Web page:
Thermos Index Laws of Thermodynamics
Introduction The three laws of thermodynamics as noted below are very simple relatively obvious statements based on observations of the laws of nature. They are however of fundamental importance to all physical and chemical processes. Zeroth Law of Thermodynamics... When two objects are separately in thermodynamic equilibrium with a third they are
in equilibrium with each other. First Law of Thermodynamics... This law expresses the general law of conservation of energy. and states that heat and work are mutually convertible Heat In = Work Out over complete cycle In a cyclic process any property of the system are the same at the end of a cycle as at the beginning. Throughout the path of a cycle (δQ  δW) represents a change in the total stored internal energy property of the system δE . The basic energy equation results from this δQ = δE + δW The total stored internal energy E includes for various forms of energy including
Note: In classical thermodynamics as applicable to mechanical engineering the atomic energy and the chemical energy are not considered.... E = U + P.E + K.E + S.E P.E = total potential energy, K.E = total kinetic energy, S.E = total surface energy . The intrinsic internal energy U is the total internal energy minus the energies of motion, gravitational, magnetic and surface forces energies . The first law can be written using U as δQ = δU + δW This is termed the restricted energy conservation equation for a system. U is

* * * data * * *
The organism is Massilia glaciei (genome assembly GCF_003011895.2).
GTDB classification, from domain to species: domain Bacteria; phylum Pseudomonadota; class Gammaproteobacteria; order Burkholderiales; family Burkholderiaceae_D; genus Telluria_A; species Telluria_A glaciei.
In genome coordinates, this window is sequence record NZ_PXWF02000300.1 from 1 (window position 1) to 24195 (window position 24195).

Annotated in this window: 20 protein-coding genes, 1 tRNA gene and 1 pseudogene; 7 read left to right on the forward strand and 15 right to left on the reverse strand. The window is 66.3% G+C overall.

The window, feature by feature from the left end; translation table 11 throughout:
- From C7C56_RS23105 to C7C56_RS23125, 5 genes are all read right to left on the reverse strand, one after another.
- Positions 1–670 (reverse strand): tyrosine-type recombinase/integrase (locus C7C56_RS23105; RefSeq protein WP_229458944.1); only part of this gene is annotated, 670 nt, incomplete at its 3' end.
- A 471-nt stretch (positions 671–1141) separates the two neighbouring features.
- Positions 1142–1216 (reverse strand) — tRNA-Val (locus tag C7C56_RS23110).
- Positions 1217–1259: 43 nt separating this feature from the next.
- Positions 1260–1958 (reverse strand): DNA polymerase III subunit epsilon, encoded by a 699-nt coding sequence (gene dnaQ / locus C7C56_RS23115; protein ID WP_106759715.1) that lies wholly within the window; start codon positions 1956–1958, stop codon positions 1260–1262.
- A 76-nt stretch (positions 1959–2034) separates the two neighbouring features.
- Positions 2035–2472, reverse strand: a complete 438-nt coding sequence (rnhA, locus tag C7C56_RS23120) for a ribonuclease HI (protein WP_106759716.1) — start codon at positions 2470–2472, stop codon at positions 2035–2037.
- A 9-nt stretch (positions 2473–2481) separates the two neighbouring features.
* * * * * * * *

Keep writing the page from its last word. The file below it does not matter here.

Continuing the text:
dependent on temperature and is not dependent
on pressure or volume.
Examples of various non flow processes using the restricted energy conservation equation NonFlow Processes Second Law of Thermodynamics... This law is derived from the whole field of physical experience. Although it is not possible to prove
the law or deduce it from other laws , no exception to it has yet been found.
Some simple conclusions resulting from this law are..
The Clausius inequality is a corollary of the second law and states that if a system completes a cycle
then.
This principle can be tested by considering a system A which completes a complete cycle
receiving heat Q_{1} from heat source R1 and heat Q_{2} from source R2. In accordance with the first law the work done by A over
a complete cycle = Q_{1} + Q_{2}. This system can now be isolated from the heat sources.
A second system C is provided which then completes a Carnot cycle which is
arranged to reject Q_{1} to the heat source R1 and receive heat Q_{2}from R2. The carnot engine
can be adjusted to match the conditions by setting of the isotherms and if necessary by having multiple cycles The value (dQ/T ) is a measure of the value of a property of the system called the entropy. Entropy is defined as Notes on entropy are found on webpage Entropy 
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Thermos Index